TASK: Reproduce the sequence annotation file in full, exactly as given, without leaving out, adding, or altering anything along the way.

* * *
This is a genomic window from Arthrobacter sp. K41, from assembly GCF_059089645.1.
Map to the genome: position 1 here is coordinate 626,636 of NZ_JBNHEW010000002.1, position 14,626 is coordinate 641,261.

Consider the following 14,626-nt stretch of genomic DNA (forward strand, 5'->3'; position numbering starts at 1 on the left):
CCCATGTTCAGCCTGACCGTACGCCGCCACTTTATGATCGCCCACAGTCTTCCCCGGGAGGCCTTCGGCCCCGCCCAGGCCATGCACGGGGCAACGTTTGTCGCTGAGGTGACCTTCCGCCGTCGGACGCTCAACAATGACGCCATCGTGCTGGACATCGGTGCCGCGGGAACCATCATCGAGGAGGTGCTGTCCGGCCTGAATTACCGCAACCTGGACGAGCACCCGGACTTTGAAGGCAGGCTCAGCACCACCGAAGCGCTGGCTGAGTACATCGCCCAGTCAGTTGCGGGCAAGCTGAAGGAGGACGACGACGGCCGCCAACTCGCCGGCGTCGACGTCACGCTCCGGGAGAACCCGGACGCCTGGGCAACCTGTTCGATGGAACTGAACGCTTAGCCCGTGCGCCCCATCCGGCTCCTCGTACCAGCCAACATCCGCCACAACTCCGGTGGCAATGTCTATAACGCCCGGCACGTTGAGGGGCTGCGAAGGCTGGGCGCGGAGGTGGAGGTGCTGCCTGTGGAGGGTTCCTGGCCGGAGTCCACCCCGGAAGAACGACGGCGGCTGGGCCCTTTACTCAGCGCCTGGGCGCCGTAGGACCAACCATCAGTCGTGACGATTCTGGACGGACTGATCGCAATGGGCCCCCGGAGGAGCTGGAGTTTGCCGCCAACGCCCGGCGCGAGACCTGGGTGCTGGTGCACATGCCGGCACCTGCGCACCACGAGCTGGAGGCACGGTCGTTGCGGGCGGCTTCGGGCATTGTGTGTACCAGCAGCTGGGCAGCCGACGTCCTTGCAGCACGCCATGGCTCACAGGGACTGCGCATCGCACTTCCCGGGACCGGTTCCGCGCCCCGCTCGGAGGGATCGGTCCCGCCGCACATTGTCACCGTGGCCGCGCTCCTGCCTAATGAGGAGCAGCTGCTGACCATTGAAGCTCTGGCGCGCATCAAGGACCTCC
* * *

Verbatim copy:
This is a genomic window from Arthrobacter sp. K41, from assembly GCF_059089645.1.
Map to the genome: position 1 here is coordinate 626,636 of NZ_JBNHEW010000002.1, position 14,626 is coordinate 641,261.

Consider the following 14,626-nt stretch of genomic DNA (forward strand, 5'->3'; position numbering starts at 1 on the left):
CCCATGTTCAGCCTGACCGTACGCCGCCACTTTATGATCGCCCACAGTCTTCCCCGGGAGGCCTTCGGCCCCGCCCAGGCCATGCACGGGGCAACGTTTGTCGCTGAGGTGACCTTCCGCCGTCGGACGCTCAACAATGACGCCATCGTGCTGGACATCGGTGCCGCGGGAACCATCATCGAGGAGGTGCTGTCCGGCCTGAATTACCGCAACCTGGACGAGCACCCGGACTTTGAAGGCAGGCTCAGCACCACCGAAGCGCTGGCTGAGTACATCGCCCAGTCAGTTGCGGGCAAGCTGAAGGAGGACGACGACGGCCGCCAACTCGCCGGCGTCGACGTCACGCTCCGGGAGAACCCGGACGCCTGGGCAACCTGTTCGATGGAACTGAACGCTTAGCCCGTGCGCCCCATCCGGCTCCTCGTACCAGCCAACATCCGCCACAACTCCGGTGGCAATGTCTATAACGCCCGGCACGTTGAGGGGCTGCGAAGGCTGGGCGCGGAGGTGGAGGTGCTGCCTGTGGAGGGTTCCTGGCCGGAGTCCACCCCGGAAGAACGACGGCGGCTGGGCCCTTTACTCAGCGCCTGGGCGCCGTAGGACCAACCATCAGTCGTGACGATTCTGGACGGACTGATCGCAATGGGCCCCCGGAGGAGCTGGAGTTTGCCGCCAACGCCCGGCGCGAGACCTGGGTGCTGGTGCACATGCCGGCACCTGCGCACCACGAGCTGGAGGCACGGTCGTTGCGGGCGGCTTCGGGCATTGTGTGTACCAGCAGCTGGGCAGCCGACGTCCTTGCAGCACGCCATGGCTCACAGGGACTGCGCATCGCACTTCCCGGGACCGGTTCCGCGCCCCGCTCGGAGGGATCGGTCCCGCCGCACATTGTCACCGTGGCCGCGCTCCTGCCTAATGAGGAGCAGCTGCTGACCATTGAAGCTCTGGCGCGCATCAAGGACCTCC